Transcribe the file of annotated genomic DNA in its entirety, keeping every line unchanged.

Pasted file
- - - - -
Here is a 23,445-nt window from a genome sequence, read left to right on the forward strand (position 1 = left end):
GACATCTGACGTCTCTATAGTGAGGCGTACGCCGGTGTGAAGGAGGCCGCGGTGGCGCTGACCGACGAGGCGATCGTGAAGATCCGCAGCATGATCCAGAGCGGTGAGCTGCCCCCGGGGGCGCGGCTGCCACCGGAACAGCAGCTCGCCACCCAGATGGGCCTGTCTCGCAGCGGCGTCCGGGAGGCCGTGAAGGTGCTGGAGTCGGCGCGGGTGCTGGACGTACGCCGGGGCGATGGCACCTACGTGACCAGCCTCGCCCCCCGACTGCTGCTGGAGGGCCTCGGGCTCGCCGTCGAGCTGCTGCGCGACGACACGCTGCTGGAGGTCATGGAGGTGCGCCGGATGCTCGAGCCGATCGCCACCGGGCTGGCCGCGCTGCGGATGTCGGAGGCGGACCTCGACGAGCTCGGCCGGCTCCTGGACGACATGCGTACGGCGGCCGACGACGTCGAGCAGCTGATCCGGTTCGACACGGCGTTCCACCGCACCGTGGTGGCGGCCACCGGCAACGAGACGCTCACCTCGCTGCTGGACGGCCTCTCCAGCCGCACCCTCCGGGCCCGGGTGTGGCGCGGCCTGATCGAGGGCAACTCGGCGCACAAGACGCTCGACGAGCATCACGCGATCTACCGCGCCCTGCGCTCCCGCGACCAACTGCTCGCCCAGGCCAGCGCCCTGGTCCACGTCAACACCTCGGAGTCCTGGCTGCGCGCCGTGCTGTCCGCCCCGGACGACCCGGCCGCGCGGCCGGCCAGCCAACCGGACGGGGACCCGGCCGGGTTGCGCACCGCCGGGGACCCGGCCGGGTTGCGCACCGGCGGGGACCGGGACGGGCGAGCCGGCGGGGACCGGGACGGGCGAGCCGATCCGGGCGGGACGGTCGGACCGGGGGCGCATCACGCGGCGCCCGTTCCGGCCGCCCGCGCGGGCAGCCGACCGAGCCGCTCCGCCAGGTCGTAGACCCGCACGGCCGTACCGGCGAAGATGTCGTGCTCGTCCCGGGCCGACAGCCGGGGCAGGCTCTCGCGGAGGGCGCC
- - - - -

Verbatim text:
Here is a 23,445-nt window from a genome sequence, read left to right on the forward strand (position 1 = left end):
GACATCTGACGTCTCTATAGTGAGGCGTACGCCGGTGTGAAGGAGGCCGCGGTGGCGCTGACCGACGAGGCGATCGTGAAGATCCGCAGCATGATCCAGAGCGGTGAGCTGCCCCCGGGGGCGCGGCTGCCACCGGAACAGCAGCTCGCCACCCAGATGGGCCTGTCTCGCAGCGGCGTCCGGGAGGCCGTGAAGGTGCTGGAGTCGGCGCGGGTGCTGGACGTACGCCGGGGCGATGGCACCTACGTGACCAGCCTCGCCCCCCGACTGCTGCTGGAGGGCCTCGGGCTCGCCGTCGAGCTGCTGCGCGACGACACGCTGCTGGAGGTCATGGAGGTGCGCCGGATGCTCGAGCCGATCGCCACCGGGCTGGCCGCGCTGCGGATGTCGGAGGCGGACCTCGACGAGCTCGGCCGGCTCCTGGACGACATGCGTACGGCGGCCGACGACGTCGAGCAGCTGATCCGGTTCGACACGGCGTTCCACCGCACCGTGGTGGCGGCCACCGGCAACGAGACGCTCACCTCGCTGCTGGACGGCCTCTCCAGCCGCACCCTCCGGGCCCGGGTGTGGCGCGGCCTGATCGAGGGCAACTCGGCGCACAAGACGCTCGACGAGCATCACGCGATCTACCGCGCCCTGCGCTCCCGCGACCAACTGCTCGCCCAGGCCAGCGCCCTGGTCCACGTCAACACCTCGGAGTCCTGGCTGCGCGCCGTGCTGTCCGCCCCGGACGACCCGGCCGCGCGGCCGGCCAGCCAACCGGACGGGGACCCGGCCGGGTTGCGCACCGCCGGGGACCCGGCCGGGTTGCGCACCGGCGGGGACCGGGACGGGCGAGCCGGCGGGGACCGGGACGGGCGAGCCGATCCGGGCGGGACGGTCGGACCGGGGGCGCATCACGCGGCGCCCGTTCCGGCCGCCCGCGCGGGCAGCCGACCGAGCCGCTCCGCCAGGTCGTAGACCCGCACGGCCGTACCGGCGAAGATGTCGTGCTCGTCCCGGGCCGACAGCCGGGGCAGGCTCTCGCGGAGGGCGCC